When a small school is afraid to allow one of their graduation speakers to mention God in his speech you have to wonder, where are they getting their information? They have the same Constitution we do. Aren’t they teaching it? Political correctness and fear has infiltrated every aspect of our society, even in a tiny little town in Illinois. This town is so small, it doesn’t even participate in the census. Rural towns like this are often glued together by church. That’s the way things work in rural America… still. Yet they are willingly succumbing to the same political agendas being pushed in Liberal America.
Todd Starnes covered this story, including the awesome twist in the end:
The small town of Akin, Illinois is the heartbeat of the heartland. It’s a place where the crops are bountiful and so are the patriots.
They don’t even have a post office in Akin – but they do have a church. And around this part of the country, church is what folks do.
So you can understand the concern among townsfolk when the salutatorian at Akin Grade School was told he could not deliver his graduation speech because it was too religious.
Seth Clark, 13, was mighty proud of that speech. He referenced God and quoted from the Bible and even mentioned his Christian faith.
But just hours before graduation, Seth was told that he would not be permitted to deliver his remarks.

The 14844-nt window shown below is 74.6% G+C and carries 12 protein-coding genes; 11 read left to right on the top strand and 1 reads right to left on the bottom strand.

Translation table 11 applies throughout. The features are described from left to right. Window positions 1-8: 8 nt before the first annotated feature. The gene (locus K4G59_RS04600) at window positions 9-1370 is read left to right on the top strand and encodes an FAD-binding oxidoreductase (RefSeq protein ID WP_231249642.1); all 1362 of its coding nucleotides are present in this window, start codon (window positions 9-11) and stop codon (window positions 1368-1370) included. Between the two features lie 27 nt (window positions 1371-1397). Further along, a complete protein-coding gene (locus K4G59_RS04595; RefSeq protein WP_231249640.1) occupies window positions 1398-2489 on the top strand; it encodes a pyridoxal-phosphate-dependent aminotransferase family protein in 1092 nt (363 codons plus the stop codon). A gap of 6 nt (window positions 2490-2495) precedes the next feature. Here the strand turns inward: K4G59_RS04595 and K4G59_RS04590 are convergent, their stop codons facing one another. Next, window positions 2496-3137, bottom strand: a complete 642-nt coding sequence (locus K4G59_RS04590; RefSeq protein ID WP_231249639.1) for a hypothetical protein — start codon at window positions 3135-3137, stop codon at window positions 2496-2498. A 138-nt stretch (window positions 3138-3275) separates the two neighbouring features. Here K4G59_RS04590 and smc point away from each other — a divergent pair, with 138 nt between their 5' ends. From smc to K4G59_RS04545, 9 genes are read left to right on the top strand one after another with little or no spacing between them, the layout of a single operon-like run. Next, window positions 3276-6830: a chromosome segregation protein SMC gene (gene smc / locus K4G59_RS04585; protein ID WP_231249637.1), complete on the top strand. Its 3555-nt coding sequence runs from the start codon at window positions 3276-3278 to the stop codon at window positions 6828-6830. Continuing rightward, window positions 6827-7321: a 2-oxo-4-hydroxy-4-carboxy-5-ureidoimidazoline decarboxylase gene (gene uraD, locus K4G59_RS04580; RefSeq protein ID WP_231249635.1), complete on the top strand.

“As a public school, it is our duty to educate students, regardless of how different they or their beliefs may be,” Supt. Kelly Clark wrote in a prepared statement to the Benton Evening News.
“While students are welcome to pray or pursue their faith without disrupting school or infringing upon the rights of others, the United States Constitution prohibits the school district from incorporating such activities as part of school-sponsored events, and when the context causes a captive audience to listen or compels other students to participate,” her statement read.
But that’s not where our story ends.
Word began to spread around Akin that Seth’s faith-based speech was not permitted on school property. And folks decided something needed to be done to right this wrong. Seth needed to be able to deliver the speech that God had placed on his heart to deliver.
It just so happened that a neighbor of the Clark’s owned a house across from the school and he invited Seth to deliver the speech on his property.
“When it came time for the valedictorian and the salutatorian to deliver their speeches, they invited the audience to join them across the street at the house,” Becky Clark told me. “It was not mandatory.”
And sure enough – that’s exactly what happened. Dozens of folks piled onto the front yard of the home – and listened intently as young Seth delivered his address.